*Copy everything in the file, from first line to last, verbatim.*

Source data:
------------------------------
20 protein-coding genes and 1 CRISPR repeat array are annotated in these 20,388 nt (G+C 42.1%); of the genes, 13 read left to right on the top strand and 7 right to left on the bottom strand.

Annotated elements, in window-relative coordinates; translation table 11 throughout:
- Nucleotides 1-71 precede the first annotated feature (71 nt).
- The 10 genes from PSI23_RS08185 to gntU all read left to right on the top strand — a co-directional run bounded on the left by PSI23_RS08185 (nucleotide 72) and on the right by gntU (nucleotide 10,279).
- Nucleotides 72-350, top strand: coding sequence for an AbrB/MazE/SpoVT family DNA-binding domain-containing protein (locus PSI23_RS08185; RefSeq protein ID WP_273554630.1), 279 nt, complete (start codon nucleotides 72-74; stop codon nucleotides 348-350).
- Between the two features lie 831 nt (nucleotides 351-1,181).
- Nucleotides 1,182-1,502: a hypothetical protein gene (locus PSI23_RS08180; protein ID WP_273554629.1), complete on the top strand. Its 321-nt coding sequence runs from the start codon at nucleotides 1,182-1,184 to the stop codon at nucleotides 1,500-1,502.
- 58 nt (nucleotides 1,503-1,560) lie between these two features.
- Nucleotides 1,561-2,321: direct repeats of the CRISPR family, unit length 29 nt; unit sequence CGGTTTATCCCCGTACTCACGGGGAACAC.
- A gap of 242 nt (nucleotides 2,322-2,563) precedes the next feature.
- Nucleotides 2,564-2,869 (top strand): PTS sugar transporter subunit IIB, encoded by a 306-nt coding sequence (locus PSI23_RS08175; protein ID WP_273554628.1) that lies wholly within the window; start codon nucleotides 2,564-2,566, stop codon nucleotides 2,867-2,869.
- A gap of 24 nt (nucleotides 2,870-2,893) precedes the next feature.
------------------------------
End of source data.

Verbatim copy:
20 protein-coding genes and 1 CRISPR repeat array are annotated in these 20,388 nt (G+C 42.1%); of the genes, 13 read left to right on the top strand and 7 right to left on the bottom strand.

Annotated elements, in window-relative coordinates; translation table 11 throughout:
- Nucleotides 1-71 precede the first annotated feature (71 nt).
- The 10 genes from PSI23_RS08185 to gntU all read left to right on the top strand — a co-directional run bounded on the left by PSI23_RS08185 (nucleotide 72) and on the right by gntU (nucleotide 10,279).
- Nucleotides 72-350, top strand: coding sequence for an AbrB/MazE/SpoVT family DNA-binding domain-containing protein (locus PSI23_RS08185; RefSeq protein ID WP_273554630.1), 279 nt, complete (start codon nucleotides 72-74; stop codon nucleotides 348-350).
- Between the two features lie 831 nt (nucleotides 351-1,181).
- Nucleotides 1,182-1,502: a hypothetical protein gene (locus PSI23_RS08180; protein ID WP_273554629.1), complete on the top strand. Its 321-nt coding sequence runs from the start codon at nucleotides 1,182-1,184 to the stop codon at nucleotides 1,500-1,502.
- 58 nt (nucleotides 1,503-1,560) lie between these two features.
- Nucleotides 1,561-2,321: direct repeats of the CRISPR family, unit length 29 nt; unit sequence CGGTTTATCCCCGTACTCACGGGGAACAC.
- A gap of 242 nt (nucleotides 2,322-2,563) precedes the next feature.
- Nucleotides 2,564-2,869 (top strand): PTS sugar transporter subunit IIB, encoded by a 306-nt coding sequence (locus PSI23_RS08175; protein ID WP_273554628.1) that lies wholly within the window; start codon nucleotides 2,564-2,566, stop codon nucleotides 2,867-2,869.
- A gap of 24 nt (nucleotides 2,870-2,893) precedes the next feature.